2014 Subaru Forester Turbo XT – Autoweek – Ruge’s Subaru

14 May


2014 Subaru Forester drive review gallery

The turbocharged 2.0-liter H4 makes 250 hp and 258 lb-ft of torque.

By:  on 5/08/2013

EDITOR WES RAYNAL: I’ve always liked Subaru vehicles. Had a yellow GL wagon in college and loved that car. I put a couple hundred thousand mostly trouble-free miles on it. I remember driving it to Seattle pulling a smallish boat trailer. Took it camping, back and forth to school, etc. I basically drove it until the body rusted off the poor thing.

This 2014 Subaru Forester 2.0XT Touring is a terrific all-around car. It’s got plenty of power, a ton of room inside (Foresters are getting big!) and all-weather grip. For a winter beater so you can park the Porsche 911, it’s about perfect. The flexibility is off-the-charts high.

That said, I’d keep the heated seats but would absolutely ditch the active cruise control, and if possible the top-mounted center screen. Active cruise annoys me no end — I’m on record many times about that. And this center screen and its information and the various menus are so unneeded. I could probably whack that sticker price down a bit by eliminating a lot of that stuff. It looks like if one went for the Premium rather than the Touring you could hack it by about $5,000 and come away with a more pleasant car, or at least a less-complicated one. The interior materials are improved dramatically — the hard cheap plastics are gone.

Other than the active cruise and fiddly buttons, I enjoyed my time in the car a bunch. It rides rather softly and there’s some body roll, but recalling previous Forester drives, I expected that. No surprises in the ride/handling mix. There’s good power here — better than I thought there’d be — and the power is relatively even for a turbo. It feels best above 3,000 rpm. It even feels decently mated to the CVT. There are different modes you can dial up — normal, sport and what Subaru calls sport sharp. As one cycles through the throttle response quickens and sports sharp makes it even quicker. They were fun to mess with to see how the car’s character changes in each mode.

I’d go for the turbo for sure if I was shopping a Forester.

Overall, a nice, enjoyable wagon that’s practical in the extreme.

ASSOCIATE EDITOR SHERRICE GILSBACH: The Forester is a great flexible ride that offers interior space, powerful acceleration, AWD capability and rugged good looks. This Touring model was also loaded with technology that was effective, at least to the extent I used it, but a tad outdated-looking.

I like the exterior of this Forester, especially the front end. It seems more chiseled, which adds character to a car that is typically understated. Larger headlights also clean up the face of this car and contribute to an overall sturdy appearance.

Inside, the first thing I noticed was the leather seating. It looked well-made and comfy. I have long been a fan of Subaru save one feature: horribly uncomfortable seating. After driving around in this one all weekend, I have no complaints. And, if you want leather but not the premium price of the top trim level, you can get leather in the 2.5i Limited that starts out around $28,000.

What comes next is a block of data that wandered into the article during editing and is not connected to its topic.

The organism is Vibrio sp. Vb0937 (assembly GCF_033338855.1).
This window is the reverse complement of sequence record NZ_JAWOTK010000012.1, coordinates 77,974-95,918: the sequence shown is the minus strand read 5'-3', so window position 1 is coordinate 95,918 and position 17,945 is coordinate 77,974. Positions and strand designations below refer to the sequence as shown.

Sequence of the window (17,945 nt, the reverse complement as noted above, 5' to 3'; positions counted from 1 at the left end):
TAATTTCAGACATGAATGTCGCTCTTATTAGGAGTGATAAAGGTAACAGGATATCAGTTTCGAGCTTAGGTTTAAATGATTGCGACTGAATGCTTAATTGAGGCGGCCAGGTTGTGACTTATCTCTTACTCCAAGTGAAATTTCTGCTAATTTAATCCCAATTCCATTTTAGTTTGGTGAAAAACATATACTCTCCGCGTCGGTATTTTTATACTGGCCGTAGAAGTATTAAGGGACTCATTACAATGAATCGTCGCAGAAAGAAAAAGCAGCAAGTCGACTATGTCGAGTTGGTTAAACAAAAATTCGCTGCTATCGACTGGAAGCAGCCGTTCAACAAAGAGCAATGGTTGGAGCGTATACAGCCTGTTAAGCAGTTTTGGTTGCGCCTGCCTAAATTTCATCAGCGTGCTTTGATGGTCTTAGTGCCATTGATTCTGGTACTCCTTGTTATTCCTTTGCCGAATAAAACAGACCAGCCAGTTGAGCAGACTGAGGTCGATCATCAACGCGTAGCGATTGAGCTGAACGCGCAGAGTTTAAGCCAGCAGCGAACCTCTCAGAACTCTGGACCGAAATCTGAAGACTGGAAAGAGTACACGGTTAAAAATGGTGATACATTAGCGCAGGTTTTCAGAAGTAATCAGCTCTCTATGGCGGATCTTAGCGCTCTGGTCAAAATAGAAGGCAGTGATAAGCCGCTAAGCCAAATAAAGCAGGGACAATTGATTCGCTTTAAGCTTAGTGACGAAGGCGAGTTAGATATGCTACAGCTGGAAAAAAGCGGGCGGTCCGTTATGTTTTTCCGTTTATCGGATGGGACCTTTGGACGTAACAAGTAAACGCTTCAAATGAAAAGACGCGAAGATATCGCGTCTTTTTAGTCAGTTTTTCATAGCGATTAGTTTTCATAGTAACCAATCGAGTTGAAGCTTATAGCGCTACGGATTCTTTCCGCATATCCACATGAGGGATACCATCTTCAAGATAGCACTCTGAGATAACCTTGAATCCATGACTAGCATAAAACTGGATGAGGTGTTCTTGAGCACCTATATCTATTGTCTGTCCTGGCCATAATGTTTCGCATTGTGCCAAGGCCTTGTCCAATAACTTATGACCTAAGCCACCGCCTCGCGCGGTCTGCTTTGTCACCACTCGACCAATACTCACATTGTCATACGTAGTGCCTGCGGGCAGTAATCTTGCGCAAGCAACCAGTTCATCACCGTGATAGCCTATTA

Another interior perk is how bright the cabin is. Large windows provide the open and airy feel as well as good visibility all the way around the car.

Beyond seating and windows, nothing else appealed to me visually in the car. The technologies housed in the center stack included two small screens. One was used for the navigation and satellite radio and the other charted out your fuel economy and provided average fuel consumption. The screens provided were pretty small and looked outdated to me, but everything worked and the navi/radio portion worked with knobs or as a touchscreen that was effective.

Subaru’s eyesight technology can take you by surprise. I did not have the experience of the car stopping for me, but I did get the, “car ahead of you had moved,” message. I didn’t feel overly monitored by this particular nanny because it was helpful. When the car comes to a complete stop, either at a light or in rush-hour traffic, I take these pauses as opportunities to change the radio station, test out technology or read texts that have come through. The text alert accompanied by the audible chime was a good call to attention.

On grocery day, the cargo area of the Forester easily swallowed a week’s worth of grub. A plastic cargo-floor insert assured that any spills from groceries, backpacks or snow-covered kid gear would not ruin cloth or carpeting.

On the road the Forester offers strong acceleration even without moving into sport mode. The CVT never bothered me, although with it I would expect the Forester to get better fuel economy. Throughout the weekend of running errands about town, I averaged 18 mpg.

What competes with the Forester? Vehicles in this class with turbocharged engines and CVTs are rare, but AWD crossovers are not. There is a turbocharged Hyundai Santa Fe Sport that offers similar features with a softer interior and the latest Toyota RAV4 boasts more cargo and passenger volume than the Subaru, albeit with less horsepower, at lower price.

2014 Subaru Forester 2.0XT Touring

Base Price: $33,820

As-Tested Price: $36,220

Drivetrain: 2.0-liter turbocharged H4; AWD, continuously variable transmission

Output: 250 hp @ 5,600 rpm, 258 lb-ft @ 2,000-4,800 rpm

Curb Weight: 3,622 lb

Fuel Economy (EPA City/Highway/Combined): 23/28/25 mpg

AW Observed Fuel Economy: 22.9 mpg

Options: Keyless access and start, EyeSight, HID headlights ($2,400)

Read more: http://www.autoweek.com/article/20130508/carreviews/130509947#ixzz2THNyHeok
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